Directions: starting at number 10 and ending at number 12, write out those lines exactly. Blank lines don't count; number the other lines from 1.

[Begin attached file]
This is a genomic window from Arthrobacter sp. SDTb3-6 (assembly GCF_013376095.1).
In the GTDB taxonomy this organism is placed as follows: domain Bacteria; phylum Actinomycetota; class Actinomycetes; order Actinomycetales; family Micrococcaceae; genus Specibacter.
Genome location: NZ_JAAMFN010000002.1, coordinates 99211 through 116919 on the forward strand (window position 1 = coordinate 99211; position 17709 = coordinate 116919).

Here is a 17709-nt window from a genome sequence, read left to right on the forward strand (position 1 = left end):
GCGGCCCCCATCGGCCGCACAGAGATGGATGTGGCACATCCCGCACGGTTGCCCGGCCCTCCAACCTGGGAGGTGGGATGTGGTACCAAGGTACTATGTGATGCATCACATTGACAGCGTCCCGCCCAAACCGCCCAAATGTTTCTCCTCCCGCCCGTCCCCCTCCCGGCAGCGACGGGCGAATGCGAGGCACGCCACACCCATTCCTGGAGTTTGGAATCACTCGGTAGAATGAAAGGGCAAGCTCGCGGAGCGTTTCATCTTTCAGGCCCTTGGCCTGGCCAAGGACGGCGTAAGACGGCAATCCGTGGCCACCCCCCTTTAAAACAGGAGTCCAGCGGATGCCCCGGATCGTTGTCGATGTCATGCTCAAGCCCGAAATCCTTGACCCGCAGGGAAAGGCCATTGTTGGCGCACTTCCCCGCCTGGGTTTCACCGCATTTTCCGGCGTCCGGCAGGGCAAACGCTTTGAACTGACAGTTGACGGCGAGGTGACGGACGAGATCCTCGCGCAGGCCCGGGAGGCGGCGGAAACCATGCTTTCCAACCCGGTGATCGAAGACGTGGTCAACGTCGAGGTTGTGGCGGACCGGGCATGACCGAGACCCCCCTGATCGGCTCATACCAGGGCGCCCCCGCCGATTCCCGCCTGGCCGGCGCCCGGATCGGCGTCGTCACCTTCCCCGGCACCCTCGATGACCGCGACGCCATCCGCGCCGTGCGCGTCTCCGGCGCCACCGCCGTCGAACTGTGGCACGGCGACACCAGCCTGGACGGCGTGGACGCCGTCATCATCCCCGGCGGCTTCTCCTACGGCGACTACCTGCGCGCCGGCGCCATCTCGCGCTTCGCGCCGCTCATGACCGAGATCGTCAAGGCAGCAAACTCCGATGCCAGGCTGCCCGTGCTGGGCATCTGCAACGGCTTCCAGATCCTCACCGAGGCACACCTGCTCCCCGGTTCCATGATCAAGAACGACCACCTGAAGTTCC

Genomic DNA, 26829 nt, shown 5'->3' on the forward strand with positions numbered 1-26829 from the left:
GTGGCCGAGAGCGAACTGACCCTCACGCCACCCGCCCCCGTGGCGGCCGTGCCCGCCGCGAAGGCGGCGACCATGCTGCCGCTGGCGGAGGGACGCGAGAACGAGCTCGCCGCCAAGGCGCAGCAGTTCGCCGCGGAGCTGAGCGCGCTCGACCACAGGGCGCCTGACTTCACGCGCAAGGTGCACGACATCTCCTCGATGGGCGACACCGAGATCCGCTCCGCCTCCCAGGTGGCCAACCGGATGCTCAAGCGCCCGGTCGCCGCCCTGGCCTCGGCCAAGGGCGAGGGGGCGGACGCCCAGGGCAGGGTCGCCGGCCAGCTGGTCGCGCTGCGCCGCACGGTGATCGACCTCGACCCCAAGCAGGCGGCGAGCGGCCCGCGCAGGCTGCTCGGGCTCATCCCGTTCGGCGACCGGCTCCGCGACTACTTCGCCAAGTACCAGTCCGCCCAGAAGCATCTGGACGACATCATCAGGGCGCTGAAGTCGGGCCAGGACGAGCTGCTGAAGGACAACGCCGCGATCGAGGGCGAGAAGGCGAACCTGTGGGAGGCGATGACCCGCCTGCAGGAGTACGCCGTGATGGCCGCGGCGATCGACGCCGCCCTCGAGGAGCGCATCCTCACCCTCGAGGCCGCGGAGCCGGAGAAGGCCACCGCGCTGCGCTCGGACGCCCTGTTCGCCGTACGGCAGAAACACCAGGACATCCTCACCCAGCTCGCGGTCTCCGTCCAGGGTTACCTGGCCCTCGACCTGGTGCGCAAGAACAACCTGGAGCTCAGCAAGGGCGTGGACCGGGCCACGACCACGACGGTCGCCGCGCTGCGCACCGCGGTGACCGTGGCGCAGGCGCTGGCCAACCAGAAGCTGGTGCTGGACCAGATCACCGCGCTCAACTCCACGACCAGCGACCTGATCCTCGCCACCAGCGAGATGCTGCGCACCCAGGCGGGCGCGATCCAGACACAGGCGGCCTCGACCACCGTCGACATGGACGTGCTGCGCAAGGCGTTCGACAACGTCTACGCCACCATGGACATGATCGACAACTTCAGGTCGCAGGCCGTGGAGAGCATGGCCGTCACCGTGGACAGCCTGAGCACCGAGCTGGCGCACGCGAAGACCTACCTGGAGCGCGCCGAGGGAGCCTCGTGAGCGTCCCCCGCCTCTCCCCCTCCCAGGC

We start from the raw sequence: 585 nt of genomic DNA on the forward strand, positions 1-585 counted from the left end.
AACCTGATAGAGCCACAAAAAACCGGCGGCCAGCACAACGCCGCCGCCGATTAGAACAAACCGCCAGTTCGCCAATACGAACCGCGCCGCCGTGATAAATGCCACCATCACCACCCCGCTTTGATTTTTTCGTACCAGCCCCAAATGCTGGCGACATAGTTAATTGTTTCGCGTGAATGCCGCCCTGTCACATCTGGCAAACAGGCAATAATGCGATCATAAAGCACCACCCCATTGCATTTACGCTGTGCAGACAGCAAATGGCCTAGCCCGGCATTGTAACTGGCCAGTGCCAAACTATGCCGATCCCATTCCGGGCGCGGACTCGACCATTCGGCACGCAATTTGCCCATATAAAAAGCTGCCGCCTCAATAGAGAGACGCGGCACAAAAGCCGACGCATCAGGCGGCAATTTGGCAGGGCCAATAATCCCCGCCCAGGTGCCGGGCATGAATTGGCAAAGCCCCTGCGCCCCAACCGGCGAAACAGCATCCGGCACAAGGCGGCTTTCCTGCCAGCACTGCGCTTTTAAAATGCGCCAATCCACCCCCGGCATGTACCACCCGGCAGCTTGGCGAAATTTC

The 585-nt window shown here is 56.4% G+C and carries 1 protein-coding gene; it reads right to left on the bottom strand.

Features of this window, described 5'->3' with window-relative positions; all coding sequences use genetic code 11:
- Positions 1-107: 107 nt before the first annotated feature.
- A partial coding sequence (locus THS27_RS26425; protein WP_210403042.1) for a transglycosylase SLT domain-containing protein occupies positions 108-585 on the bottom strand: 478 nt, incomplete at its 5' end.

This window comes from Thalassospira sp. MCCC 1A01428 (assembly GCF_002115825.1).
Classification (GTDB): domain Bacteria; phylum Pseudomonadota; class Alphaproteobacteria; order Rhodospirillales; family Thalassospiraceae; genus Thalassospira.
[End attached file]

The 585-nt window shown here is 56.4% G+C and carries 1 protein-coding gene; it reads right to left on the bottom strand.

Features of this window, described 5'->3' with window-relative positions; all coding sequences use genetic code 11:
- Positions 1-107: 107 nt before the first annotated feature.